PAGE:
It really is not necessary to make your Reflection so detailed that you do a moment-by-moment replay. For me, it’s nearly impossible to remember every little detail of my day, no matter how present I might have been. Actually, I have found that trying to remember the specific details has many times interfered with my ability to move forward and let go of the day. For example, when I do my Reflection, I do not try to re-create the whole day. I reflect on “events” such as my walk with my dog, my first interaction with my husband in the morning, my afternoon meeting, my experience at the dentist, or my phone call with my sister. I try to break down the day into segments and look at the highlights.

Naturally, if it has been a particularly disturbing day, those memories come up quite easily. The same is true when the day has been wonderful; that, too, is easy to reflect on. In either case—difficult day or wonderful day—the whole purpose of this precious time is to let the day go so you’re ready to start the following day fresh. This is truly a beautiful gift.

The art of noticing without judgment

We cannot change what happened during the day, but our minds often try to rewrite the ending by thinking about how it should have or could have gone differently. We sometimes go to sleep just racked with guilt, pain, stress, anger or suffering: Why did I do this? Why did this happen to me? I should have done this. I could have done that. Why did they treat me this way? I feel so guilty for saying those negative things. I’m so angry with her/him! This is not right, what happened to me!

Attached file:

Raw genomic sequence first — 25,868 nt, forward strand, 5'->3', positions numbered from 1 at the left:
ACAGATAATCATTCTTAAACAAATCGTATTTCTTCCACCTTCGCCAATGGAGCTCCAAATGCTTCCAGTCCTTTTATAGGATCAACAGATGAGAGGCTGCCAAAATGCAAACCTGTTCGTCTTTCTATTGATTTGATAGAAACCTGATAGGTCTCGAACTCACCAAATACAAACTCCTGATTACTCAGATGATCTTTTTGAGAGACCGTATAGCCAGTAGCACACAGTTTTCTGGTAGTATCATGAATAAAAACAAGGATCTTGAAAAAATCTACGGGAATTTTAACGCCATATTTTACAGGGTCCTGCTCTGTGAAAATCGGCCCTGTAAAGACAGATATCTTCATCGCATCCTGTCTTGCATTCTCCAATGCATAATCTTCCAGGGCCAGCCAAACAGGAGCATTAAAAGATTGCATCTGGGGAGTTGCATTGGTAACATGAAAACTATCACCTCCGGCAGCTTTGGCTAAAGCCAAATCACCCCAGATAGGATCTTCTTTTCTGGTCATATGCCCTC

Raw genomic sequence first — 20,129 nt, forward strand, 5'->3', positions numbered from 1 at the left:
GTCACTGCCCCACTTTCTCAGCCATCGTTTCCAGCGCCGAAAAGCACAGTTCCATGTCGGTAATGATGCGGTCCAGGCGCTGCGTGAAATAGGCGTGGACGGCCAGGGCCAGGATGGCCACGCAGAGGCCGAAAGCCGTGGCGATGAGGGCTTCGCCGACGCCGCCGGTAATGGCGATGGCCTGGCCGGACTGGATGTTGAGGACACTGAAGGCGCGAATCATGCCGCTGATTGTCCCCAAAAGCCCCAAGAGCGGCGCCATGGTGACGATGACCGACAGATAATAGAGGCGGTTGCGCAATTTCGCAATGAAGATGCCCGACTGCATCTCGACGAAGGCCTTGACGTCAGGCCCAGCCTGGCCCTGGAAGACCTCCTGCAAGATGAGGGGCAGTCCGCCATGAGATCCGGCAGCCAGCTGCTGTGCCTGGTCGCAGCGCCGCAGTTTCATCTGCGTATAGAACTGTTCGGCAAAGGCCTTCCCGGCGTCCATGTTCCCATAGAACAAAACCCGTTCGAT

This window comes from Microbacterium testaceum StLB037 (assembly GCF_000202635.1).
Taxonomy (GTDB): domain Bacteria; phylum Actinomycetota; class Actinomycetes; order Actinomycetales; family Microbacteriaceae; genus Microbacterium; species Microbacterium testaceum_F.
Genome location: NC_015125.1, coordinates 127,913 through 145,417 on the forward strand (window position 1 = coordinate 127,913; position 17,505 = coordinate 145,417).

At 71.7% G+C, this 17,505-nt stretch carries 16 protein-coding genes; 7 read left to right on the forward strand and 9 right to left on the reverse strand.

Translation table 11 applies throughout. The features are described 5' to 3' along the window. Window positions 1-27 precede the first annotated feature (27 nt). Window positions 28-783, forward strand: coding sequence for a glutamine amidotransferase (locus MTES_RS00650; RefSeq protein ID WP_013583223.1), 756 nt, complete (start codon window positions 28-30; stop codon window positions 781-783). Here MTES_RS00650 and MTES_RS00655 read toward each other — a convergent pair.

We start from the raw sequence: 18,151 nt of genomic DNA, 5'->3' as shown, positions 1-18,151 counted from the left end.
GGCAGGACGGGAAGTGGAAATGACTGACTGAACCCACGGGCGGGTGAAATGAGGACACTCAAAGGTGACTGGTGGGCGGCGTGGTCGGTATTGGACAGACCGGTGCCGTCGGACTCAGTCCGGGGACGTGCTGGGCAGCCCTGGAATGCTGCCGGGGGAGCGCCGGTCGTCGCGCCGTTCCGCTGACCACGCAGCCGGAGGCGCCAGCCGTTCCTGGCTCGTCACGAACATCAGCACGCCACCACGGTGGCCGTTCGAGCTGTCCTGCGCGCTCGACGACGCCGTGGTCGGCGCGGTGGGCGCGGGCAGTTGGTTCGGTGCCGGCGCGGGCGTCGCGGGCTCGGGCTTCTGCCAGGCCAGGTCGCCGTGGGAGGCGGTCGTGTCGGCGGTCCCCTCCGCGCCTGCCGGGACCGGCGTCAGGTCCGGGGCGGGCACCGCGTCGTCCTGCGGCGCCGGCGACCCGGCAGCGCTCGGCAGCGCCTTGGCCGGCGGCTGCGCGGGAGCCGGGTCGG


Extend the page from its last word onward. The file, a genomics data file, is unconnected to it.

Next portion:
But really, what does this do for us? It actually puts us into an agitated, unsettled place just before sleep. Can you see the absurdity in stressing ourselves out before bed? Here we are, especially after a hard day, thinking, Oh good, the day is over and I can finally end it by going to sleep, but then the mind ruminates over what happened, and there is no way we’re getting to sleep; it’s impossible. We can only find peace when we’re able to let the day go. I know this sounds easier said than done, but little by little, with practice, we become able to leave the day in the day, knowing we did the best we could.

The beauty of life is that it repeats itself. Even though we cannot change what happened on any particular day, chances are we will probably have another opportunity to try again in a similar situation. So we leave whatever it was in that day, but with the awareness and knowledge that we will most likely have another opportunity. Then when that opportunity presents itself, we will make the connection: Oh, this is where I have the opportunity to try this out a little bit differently and see what happens. For example, if I’m looking at my day and I see a part where I was impatient with my daughter, I can reflect on the reasons for my impatience: Oh, yes, I was trying to make dinner and something was about to burn, but then the phone rang at the same time my daughter asked me a question, and I snapped at her and said, “Go ask your father!”